Your concerns are correct, the rings that make up your upper airway, your trachea, are cartilaginous and not only capable of absorbing some shock but in the event of severe trauma, say an impact with the wheel of your car, are capable of healing (along with a little surgery depending on the extent of injury). What I mean is, I can imagine the complications, both surgically and logistically (I'm thinking spare parts), that come along with this kind of transplant. But then again prosthetics are replaceable. I wonder how effective this airway is at facilitating the expulsion of phlegm?

Sun, 10 Jul 2011 06:30:31 UTC | #848113

silentbutler's Avatar Comment 11 by silentbutler

Comment 9 by dandelion fluff :

I read this before, and I still can't help wondering if it would be weird to have that glass inside you. I guess they used it because it is inert, right, but I'd be afraid of breaking it if I fell down or something. (Yeah, I suppose they took the physical factors into account, but with me it'd be a psychological hang-up.) Otherwise, totally cool, and I like to see progress made with autologous stem cell therapy because it eliminates the need for anti-rejection drugs.

Your concerns are correct, the rings that make up your upper airway, your trachea, are cartilaginous and not only capable of absorbing some shock but in the event of severe trauma, say an impact with the wheel of your car, are capable of healing (along with a little surgery depending on the extent of injury). What I mean is, I can imagine the complications, both surgically and logistically (I'm thinking spare parts), that come along with this kind of transplant. But then again prosthetics are replaceable. I wonder how effective this airway is at facilitating the expulsion of phlegm?

Sun, 10 Jul 2011 06:34:29 UTC | #848115

mmurray's Avatar Comment 12 by mmurray

Comment 9 by dandelion fluff :

I read this before, and I still can't help wondering if it would be weird to have that glass inside you. I guess they used it because it is inert, right, but I'd be afraid of breaking it if I fell down or something. (Yeah, I suppose they took the physical factors into account, but with me it'd be a psychological hang-up.)

Otherwise, totally cool, and I like to see progress made with autologous stem cell therapy because it eliminates the need for anti-rejection drugs.

I think that article is wrong or at least confused. What I saw on TV they had a glass trachea and were dipping it in some plastic stuff. They ended up with quite a flexible rubbery sort of thing. I suspect the glass was just a mold that wasn't put in the body. There is another article here that talks about using polymer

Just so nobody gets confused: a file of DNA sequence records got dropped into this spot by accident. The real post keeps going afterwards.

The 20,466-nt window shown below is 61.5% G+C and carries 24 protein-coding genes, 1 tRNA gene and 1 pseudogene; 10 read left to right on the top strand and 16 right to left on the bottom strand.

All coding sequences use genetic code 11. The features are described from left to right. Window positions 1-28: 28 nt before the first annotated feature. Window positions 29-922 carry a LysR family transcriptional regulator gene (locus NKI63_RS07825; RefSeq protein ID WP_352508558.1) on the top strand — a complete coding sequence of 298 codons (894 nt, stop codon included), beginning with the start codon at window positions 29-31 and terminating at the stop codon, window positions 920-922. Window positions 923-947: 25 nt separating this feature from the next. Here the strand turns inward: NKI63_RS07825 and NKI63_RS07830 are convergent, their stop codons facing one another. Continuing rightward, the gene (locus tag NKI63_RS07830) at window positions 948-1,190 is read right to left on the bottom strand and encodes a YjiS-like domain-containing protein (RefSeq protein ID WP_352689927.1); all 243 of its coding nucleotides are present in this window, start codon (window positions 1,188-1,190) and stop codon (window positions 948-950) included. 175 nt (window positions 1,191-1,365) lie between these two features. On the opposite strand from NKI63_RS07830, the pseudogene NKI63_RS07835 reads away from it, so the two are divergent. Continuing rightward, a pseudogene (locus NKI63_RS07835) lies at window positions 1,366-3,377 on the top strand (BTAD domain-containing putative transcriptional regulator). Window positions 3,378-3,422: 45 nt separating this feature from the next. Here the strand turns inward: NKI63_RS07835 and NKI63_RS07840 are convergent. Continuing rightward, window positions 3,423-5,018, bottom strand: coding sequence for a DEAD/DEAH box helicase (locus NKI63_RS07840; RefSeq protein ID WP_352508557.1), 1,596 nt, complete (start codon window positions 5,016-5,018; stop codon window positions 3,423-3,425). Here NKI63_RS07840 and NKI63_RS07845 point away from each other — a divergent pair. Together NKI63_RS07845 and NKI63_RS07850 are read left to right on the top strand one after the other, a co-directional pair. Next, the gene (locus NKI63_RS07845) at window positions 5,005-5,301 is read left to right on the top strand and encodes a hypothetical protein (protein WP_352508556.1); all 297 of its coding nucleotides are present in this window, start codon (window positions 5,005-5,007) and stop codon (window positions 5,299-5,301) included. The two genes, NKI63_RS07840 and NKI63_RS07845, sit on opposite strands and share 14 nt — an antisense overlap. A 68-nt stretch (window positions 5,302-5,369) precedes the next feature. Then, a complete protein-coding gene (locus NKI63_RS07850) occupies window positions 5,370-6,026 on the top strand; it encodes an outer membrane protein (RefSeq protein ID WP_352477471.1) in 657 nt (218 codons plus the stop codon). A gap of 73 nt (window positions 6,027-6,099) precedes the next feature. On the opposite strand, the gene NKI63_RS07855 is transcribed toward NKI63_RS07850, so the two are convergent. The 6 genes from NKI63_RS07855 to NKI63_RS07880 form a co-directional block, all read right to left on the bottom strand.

http://www.medicalnewstoday.com/articles/230685.php

Anyone got a better description of how they did this ?

Michael

Sun, 10 Jul 2011 07:29:21 UTC | #848122

Alan4discussion's Avatar Comment 13 by Alan4discussion

Comment 12 by mmurray - Anyone got a better description of how they did this ?

Here is a link to an article on organ regeneration which I submitted earlier for discussion but which has not appeared yet - http://ngm.nationalgeographic.com/2011/03/big-idea/organ-regeneration-text - It covers regrown ears, kidneys and bladders.

In the future people who need a body part may get their own back—regrown in the lab from their own cells. By Josie Glausiusz Photograph by Rebecca Hale, NGM Staff

Sun, 10 Jul 2011 08:56:57 UTC | #848131

SomersetJohn's Avatar Comment 14 by SomersetJohn

This is particularly good news for me. I have Peripheral Vascular Disease, which in my case has led to a complete blockage of the femoral artery and can in many cases lead to amputation. According to the news report this technique can be used to manufacture new arterial tubing on a near industrial scale, and hopefully will be of benefit to anyone who needs a bypass type operation.

The only question is when will it be generally available.

Sun, 10 Jul 2011 10:41:53 UTC | #848147

Hellboy2's Avatar Comment 15 by Hellboy2

You know, the urge inherrent in most of humanity to survive and help others to survive, through science and all its incredible technology, never ceases to amaze me.

Such a seemingly simple organ - a pipe to breathe through - is also such a complex thing to reproduce without rejection and difficulties. And now the breakthrough. Wonderful.

And yet, reading of this medical marvel on the BBC newsite I also came across the pitiful, yet sadly familiar scenes, of men, women and children in Somalia, dying for want of one of the most basic and abundant commodities on the planet - water.